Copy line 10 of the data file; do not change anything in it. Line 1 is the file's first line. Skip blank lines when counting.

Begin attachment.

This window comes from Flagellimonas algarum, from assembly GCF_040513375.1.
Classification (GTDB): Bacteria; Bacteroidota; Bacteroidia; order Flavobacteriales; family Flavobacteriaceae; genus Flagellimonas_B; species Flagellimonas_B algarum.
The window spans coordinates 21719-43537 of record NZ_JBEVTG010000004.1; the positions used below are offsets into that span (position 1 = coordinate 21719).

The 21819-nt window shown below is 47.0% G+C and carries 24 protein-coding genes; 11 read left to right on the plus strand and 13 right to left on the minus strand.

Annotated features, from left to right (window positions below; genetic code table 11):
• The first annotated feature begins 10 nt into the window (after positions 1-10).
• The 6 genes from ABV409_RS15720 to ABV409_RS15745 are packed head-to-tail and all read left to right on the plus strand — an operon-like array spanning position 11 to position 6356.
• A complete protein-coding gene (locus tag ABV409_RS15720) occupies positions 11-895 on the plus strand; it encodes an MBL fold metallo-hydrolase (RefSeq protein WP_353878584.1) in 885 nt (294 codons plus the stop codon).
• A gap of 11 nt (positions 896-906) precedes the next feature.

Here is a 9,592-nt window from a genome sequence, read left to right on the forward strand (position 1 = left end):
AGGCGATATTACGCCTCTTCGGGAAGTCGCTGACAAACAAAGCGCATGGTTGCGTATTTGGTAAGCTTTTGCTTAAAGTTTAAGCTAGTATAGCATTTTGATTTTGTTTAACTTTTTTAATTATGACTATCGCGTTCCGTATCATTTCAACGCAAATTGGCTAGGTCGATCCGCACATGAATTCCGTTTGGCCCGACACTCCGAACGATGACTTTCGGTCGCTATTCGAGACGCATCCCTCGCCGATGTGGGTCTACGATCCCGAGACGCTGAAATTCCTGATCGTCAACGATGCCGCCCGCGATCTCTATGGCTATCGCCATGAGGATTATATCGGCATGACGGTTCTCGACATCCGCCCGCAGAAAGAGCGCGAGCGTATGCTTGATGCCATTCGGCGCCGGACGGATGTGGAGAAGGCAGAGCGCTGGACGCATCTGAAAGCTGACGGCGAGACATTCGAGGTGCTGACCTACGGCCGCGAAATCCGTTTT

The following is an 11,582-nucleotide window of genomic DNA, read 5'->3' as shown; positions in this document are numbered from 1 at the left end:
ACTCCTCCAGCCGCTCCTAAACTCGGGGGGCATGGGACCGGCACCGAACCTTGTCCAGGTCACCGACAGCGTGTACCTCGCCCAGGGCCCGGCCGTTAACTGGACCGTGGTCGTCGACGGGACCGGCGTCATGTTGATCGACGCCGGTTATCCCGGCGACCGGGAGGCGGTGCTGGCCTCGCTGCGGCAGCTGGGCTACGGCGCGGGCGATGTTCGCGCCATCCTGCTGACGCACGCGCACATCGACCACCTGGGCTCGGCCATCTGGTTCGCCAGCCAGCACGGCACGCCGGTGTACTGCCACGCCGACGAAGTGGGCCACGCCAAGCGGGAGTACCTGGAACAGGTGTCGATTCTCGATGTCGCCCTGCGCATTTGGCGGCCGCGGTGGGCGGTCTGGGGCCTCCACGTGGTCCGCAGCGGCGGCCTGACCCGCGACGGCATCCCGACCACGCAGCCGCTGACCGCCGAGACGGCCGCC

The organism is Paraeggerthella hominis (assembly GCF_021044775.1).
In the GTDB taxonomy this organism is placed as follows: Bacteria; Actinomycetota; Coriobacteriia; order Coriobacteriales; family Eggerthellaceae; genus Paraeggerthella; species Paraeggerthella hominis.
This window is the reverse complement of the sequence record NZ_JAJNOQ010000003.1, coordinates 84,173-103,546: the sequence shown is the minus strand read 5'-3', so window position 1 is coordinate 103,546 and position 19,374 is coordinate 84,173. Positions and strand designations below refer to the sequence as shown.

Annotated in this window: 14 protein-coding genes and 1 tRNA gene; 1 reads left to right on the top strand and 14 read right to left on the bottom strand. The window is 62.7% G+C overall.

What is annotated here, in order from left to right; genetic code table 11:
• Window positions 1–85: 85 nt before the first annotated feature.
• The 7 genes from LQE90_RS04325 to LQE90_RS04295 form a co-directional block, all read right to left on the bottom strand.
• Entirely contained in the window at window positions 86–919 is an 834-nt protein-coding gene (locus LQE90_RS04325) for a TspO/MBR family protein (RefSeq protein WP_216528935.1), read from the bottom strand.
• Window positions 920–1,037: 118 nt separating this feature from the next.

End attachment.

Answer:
Here is a 9,592-nt window from a genome sequence, read left to right on the forward strand (position 1 = left end):